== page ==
Kirsten Dunst details disturbing audition with director: ‘A bit off’

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Kirsten Dunst has opened up about a disturbing incident which saw her faced with an “inappropriate question” during an audition early in her career.

The Bring It On actress told the UK’s Telegraph that it had occurred when she was just 16 years old and vying for a very sought-after role.

“A male director had me in his office, by myself, and was asking me about this movie he wanted me for, and then, completely out of the blue, asked me this inappropriate question,” Dunst, 41, told the publication.

However, she stopped short of identifying the man involved.

“Honestly, I’m not even sure he’s still working any more. It’s not something I like to reflect on. But I will say what he said was nothing to do with acting. And it wasn’t that what he said was just ‘a bit off’. It was totally improper. And I remember sitting there and knowing that something was wrong, but with no idea what I should do.”

Dunst, who was a former child star and will next appear in thriller Civil War, explained that her mother pulled the pin on the audition process as soon as she heard what had happened.

“That was the end of it. She withdrew me from the process and told them I wouldn’t be making the film,” she said.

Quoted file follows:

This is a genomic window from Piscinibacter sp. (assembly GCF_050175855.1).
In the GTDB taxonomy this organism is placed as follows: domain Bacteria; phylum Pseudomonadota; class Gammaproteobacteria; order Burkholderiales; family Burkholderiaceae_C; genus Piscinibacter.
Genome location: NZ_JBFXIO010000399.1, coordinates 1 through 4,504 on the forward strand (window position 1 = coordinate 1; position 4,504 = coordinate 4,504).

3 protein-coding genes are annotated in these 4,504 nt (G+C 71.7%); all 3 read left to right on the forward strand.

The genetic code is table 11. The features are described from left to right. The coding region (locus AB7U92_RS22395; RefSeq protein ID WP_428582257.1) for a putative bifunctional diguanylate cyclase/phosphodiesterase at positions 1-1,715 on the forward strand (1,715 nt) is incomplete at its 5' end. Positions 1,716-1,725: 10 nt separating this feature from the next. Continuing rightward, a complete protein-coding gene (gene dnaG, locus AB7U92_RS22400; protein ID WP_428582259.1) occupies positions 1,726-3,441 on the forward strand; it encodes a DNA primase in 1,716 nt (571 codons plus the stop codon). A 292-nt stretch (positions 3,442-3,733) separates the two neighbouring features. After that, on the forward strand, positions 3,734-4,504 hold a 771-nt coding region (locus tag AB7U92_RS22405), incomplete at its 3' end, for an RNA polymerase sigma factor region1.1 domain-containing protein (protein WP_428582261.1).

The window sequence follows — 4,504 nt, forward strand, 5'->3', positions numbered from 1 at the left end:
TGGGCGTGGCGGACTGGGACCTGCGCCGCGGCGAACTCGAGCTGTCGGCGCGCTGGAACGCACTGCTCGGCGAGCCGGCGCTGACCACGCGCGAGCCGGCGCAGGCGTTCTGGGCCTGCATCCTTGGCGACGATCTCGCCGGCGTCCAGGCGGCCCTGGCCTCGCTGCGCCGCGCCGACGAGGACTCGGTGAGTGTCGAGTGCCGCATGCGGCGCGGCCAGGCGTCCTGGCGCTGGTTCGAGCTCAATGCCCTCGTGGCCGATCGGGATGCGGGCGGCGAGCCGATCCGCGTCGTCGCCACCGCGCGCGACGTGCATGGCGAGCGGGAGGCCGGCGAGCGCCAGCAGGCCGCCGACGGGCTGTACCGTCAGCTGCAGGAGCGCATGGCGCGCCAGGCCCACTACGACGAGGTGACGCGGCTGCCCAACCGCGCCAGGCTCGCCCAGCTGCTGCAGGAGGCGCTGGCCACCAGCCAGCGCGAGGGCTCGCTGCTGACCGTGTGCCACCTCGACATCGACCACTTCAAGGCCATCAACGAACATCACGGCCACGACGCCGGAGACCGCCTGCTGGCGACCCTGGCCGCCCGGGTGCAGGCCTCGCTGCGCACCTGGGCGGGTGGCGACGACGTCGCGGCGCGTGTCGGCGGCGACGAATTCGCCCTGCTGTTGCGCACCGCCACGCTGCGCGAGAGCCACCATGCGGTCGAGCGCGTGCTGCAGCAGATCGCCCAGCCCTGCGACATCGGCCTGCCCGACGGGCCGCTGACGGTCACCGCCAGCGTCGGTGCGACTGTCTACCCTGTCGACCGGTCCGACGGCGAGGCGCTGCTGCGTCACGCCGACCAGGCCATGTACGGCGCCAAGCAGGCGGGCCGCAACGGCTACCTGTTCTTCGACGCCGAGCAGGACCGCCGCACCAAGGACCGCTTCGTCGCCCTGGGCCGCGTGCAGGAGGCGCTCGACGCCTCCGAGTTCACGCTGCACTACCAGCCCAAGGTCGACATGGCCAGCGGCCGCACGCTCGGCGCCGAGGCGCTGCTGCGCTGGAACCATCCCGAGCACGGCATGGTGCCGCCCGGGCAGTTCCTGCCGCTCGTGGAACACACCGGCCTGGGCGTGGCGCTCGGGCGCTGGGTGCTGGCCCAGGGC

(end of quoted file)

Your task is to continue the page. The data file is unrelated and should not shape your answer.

Dunst also credited her mother with protecting her from the dark side of Hollywood.

“I was only able to avoid that predatory side of the business because wherever I went, my mother was literally always right there,” she said.

The star, who is married to fellow actor Jesse Plemons, first appeared on screen in advertisements at the age of three and made her first feature film debut in Woody Allen’s Oedipus Wrecks. Her industry breakthrough came in 1994 when she played Claudia, starring alongside Brad Pitt and Tom Cruise, in Interview With The Vampire.

Dunst’s star continued to rise with leading roles in films including Jumanji, Bring It On, The Virgin Suicides, Little Women and the Spider-Man trilogy opposite Tobey Maguire.

She is currently promoting Civil War, in which she plays a photojournalist documenting the United States which is locked in conflict as society falls apart.

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